Although Twitter continues to grow and mature, many users still engage in some questionable practices when leveraging it. Targeted primarily to Twitter novices, this guide helps people maximize their ability to maintain a high signal/noise ratio and avoid making mistakes that can hurt their individual professional and/or organizational brands. More experienced Tweeters – including mavens – may want to consider the advice and reconsider some of their own assumptions and activities as well.
Why We Need to Focus on “Worst Practices”
Twitter is a great social media platform with diverse uses that can serve a wide variety of individuals and organizations. But there are certain practices that Twitter users engage in that many people find off-putting, and those practices have limited the extent to which folks – especially social media rookies – are willing to leverage it both personally and professionally.
I regularly interact with people who don’t “get” Twitter at all. They think it is a ridiculous waste of energy and that the people who use it are vapid, shallow, silly, immature, narcissistic, unprofessional egomaniacs with too much time on their hands and not enough “real” work to do. And believe it or not, there are still plenty of people who don’t even understand what Twitter is or how it works (if you happen to be one of those people, check out the Twitter Basics section of the Twitter Help Center for a “101” introduction).
It’s easy enough to dismiss “those people” as Digital Era Luddites, but they are much more representative of the general population than Twitter mavens are. Twitter may be approaching 500 million accounts (according to this article), but the number of active users is far lower than that, especially when you consider multiple accounts from both individual and organizational users. Given the nature of the platform, the potential users of Twitter could match or even succeed Facebook’s numbers (currently over 800 million globally), but not without significant changes in how it’s used. It has to become less noisy, shallow and unreliable if it’s going to appeal to a broader range of people. In other words, it’s going to have to become a little less cool and a lot more square as it evolves from “the next big thing” to a mainstream utility. Fortunately, we’re seeing the pendulum swing back toward the center from the “anything goes” mania of Twitter’s early years, and many of Twitter’s earliest adopters and most ardent users are recognizing the need to dial things back to a more manageable level.
It’s also worth noting that Twitter views itself as an information network rather than a social network. Many users, especially early adopters, still consider it a social tool, but the organization’s leaders have increasingly made it clear that emphasizing the information sharing potential of the platform is a key part of their strategic direction and an important element in their ongoing maturation (see this New York Times story to learn more).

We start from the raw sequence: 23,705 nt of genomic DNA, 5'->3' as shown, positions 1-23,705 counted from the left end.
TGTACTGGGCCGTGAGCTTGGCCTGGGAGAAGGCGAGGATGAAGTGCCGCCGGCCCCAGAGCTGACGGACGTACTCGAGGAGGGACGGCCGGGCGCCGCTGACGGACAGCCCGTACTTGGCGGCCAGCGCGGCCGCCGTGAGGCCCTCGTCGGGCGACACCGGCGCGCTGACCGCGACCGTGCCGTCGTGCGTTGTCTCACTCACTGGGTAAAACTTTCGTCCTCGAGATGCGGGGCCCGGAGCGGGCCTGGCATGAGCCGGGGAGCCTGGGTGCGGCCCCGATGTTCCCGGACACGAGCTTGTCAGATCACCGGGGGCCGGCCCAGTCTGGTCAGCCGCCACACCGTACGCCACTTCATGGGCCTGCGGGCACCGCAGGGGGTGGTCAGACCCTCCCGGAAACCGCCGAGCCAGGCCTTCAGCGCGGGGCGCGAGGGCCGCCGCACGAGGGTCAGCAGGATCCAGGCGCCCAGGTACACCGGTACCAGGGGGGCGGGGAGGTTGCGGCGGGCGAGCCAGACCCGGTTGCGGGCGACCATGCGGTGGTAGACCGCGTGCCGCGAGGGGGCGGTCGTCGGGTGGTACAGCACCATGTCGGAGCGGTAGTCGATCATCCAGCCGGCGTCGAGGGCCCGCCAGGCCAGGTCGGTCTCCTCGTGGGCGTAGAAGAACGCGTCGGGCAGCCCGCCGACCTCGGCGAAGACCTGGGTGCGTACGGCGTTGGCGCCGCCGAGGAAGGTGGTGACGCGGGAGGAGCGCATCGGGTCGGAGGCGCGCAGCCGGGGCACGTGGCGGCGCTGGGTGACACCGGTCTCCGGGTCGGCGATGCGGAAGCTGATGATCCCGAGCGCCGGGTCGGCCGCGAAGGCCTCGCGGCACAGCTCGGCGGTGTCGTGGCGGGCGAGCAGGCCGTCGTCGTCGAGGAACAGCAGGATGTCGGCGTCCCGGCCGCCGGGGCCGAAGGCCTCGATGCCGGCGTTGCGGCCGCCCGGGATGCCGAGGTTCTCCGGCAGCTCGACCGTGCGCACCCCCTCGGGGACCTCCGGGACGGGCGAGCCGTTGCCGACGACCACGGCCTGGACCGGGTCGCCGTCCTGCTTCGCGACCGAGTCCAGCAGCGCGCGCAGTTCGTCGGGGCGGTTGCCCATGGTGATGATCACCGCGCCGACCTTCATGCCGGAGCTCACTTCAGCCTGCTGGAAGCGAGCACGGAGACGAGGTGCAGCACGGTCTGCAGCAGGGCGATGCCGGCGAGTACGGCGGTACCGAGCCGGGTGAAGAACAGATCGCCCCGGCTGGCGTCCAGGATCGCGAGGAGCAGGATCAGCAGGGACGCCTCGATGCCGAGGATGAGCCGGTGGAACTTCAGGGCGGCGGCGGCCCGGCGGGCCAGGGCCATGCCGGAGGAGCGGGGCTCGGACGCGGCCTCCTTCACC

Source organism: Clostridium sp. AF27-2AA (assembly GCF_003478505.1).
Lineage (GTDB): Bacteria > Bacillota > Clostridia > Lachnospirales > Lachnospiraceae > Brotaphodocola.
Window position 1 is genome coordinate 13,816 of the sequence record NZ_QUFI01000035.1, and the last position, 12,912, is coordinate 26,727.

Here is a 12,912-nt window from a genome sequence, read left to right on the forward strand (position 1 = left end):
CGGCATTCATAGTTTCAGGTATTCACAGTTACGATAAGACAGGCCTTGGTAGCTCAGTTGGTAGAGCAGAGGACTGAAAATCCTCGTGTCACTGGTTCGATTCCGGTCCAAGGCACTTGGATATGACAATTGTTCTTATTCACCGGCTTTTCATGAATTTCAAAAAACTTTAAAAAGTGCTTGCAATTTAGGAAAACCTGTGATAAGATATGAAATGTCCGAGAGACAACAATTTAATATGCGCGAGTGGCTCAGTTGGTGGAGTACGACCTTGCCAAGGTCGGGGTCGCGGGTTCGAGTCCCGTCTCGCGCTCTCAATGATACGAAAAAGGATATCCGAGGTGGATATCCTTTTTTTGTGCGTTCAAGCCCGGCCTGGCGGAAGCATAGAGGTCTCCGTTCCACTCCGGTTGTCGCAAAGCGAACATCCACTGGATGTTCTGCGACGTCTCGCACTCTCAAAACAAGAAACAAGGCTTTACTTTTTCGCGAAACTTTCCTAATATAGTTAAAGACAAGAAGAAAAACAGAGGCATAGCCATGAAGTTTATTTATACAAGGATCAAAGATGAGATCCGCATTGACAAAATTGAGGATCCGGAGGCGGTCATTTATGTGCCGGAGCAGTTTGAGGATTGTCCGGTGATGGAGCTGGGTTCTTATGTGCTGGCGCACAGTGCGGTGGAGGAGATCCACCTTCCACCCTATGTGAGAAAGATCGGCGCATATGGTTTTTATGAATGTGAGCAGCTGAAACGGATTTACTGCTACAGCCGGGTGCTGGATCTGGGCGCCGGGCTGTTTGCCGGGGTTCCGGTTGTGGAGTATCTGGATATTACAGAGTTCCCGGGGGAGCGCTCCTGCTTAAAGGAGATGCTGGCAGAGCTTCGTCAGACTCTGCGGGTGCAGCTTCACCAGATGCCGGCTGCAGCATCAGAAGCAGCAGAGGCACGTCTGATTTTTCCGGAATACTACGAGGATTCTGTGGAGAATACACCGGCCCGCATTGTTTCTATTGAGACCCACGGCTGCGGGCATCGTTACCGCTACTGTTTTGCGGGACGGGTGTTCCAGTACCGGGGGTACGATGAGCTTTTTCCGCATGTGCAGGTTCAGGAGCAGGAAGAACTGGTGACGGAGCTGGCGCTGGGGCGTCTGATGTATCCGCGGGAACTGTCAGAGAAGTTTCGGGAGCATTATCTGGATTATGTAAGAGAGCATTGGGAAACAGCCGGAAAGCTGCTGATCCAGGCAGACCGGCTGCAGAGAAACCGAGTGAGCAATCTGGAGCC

Am I Talkin’ to You? Maybe…
In early 2011, just after Twitter celebrated its fifth b’anniversary (HT to heuristics marketing for that term), I published Unlucky 13? Twitter "Worst Practices" for Rookies (and Others) to A..., which was one of the most popular pieces I’ve written. Although much of the advice still holds, I thought I should update the original set of worst practices and add a couple more that had occurred to me since then.
As I was crafting the original list, I correctly anticipated that many Twitter mavens would vehemently disagree with my assertions and feverishly attest to all the benefits they’ve received from following what I characterize as worst practices. Neither that post nor this one is targeted to them. Though I think my conservative perspective is worth consideration by everyone, I generally exclude the following from my admonishments: news organizations, celebrities, BtoC commercial entities, higher education institutions, non-profit organizations, politicians, established bloggers and thought leaders, and any individual or organization with a large and successful Twitter presence.
This guide is targeted to Twitter novices who want to get started using the platform and engage in the most effective ways. It’s designed to help them avoid making mistakes that can hurt their individual professional and/or organizational brands, and to maximize their ability to maintain a high signal/noise ratio. It’s written from the perspective of rookie/casual users, who are likely to have a much more narrow view of acceptable behavior than active/ardent users.
The rules implied by these worst practices are not absolute, and as with most social media there’s no “one-size-fits-all” solution. As your experience and sophistication increase, you may decide it’s worth taking a few risks and experimenting with some of these practices, but – especially in the beginning – you won’t go wrong heeding my advice.
For additional advice on how to use Twitter more effectively
be sure to check out the Related Resources at the end of the post
What would you add to this list? Any other “worst practices” I might have missed? Other suggestions for Twitter rookies? Questions?
As always, I welcome your feedback.
Courtney Shelton Hunt